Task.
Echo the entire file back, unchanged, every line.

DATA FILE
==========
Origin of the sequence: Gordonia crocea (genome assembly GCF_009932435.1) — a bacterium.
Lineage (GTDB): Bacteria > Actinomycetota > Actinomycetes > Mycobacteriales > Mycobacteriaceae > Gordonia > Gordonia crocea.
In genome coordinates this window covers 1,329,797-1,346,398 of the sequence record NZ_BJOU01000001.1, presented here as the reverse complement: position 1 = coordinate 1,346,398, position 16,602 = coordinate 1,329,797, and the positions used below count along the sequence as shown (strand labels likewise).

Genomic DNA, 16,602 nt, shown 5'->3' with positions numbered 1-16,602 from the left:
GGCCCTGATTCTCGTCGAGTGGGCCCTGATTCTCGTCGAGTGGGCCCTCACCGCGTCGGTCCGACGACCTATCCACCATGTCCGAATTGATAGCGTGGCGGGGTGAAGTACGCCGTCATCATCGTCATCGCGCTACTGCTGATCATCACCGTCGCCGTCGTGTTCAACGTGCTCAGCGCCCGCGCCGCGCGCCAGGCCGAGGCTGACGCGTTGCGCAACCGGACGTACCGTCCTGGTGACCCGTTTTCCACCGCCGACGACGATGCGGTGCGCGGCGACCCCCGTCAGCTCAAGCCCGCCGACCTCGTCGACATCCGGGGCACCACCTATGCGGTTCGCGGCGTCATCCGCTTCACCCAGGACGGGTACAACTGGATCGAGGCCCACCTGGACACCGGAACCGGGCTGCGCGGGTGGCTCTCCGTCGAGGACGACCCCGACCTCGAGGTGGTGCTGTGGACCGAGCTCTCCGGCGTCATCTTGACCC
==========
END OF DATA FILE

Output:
Origin of the sequence: Gordonia crocea (genome assembly GCF_009932435.1) — a bacterium.
Lineage (GTDB): Bacteria > Actinomycetota > Actinomycetes > Mycobacteriales > Mycobacteriaceae > Gordonia > Gordonia crocea.
In genome coordinates this window covers 1,329,797-1,346,398 of the sequence record NZ_BJOU01000001.1, presented here as the reverse complement: position 1 = coordinate 1,346,398, position 16,602 = coordinate 1,329,797, and the positions used below count along the sequence as shown (strand labels likewise).

Genomic DNA, 16,602 nt, shown 5'->3' with positions numbered 1-16,602 from the left:
GGCCCTGATTCTCGTCGAGTGGGCCCTGATTCTCGTCGAGTGGGCCCTCACCGCGTCGGTCCGACGACCTATCCACCATGTCCGAATTGATAGCGTGGCGGGGTGAAGTACGCCGTCATCATCGTCATCGCGCTACTGCTGATCATCACCGTCGCCGTCGTGTTCAACGTGCTCAGCGCCCGCGCCGCGCGCCAGGCCGAGGCTGACGCGTTGCGCAACCGGACGTACCGTCCTGGTGACCCGTTTTCCACCGCCGACGACGATGCGGTGCGCGGCGACCCCCGTCAGCTCAAGCCCGCCGACCTCGTCGACATCCGGGGCACCACCTATGCGGTTCGCGGCGTCATCCGCTTCACCCAGGACGGGTACAACTGGATCGAGGCCCACCTGGACACCGGAACCGGGCTGCGCGGGTGGCTCTCCGTCGAGGACGACCCCGACCTCGAGGTGGTGCTGTGGACCGAGCTCTCCGGCGTCATCTTGACCC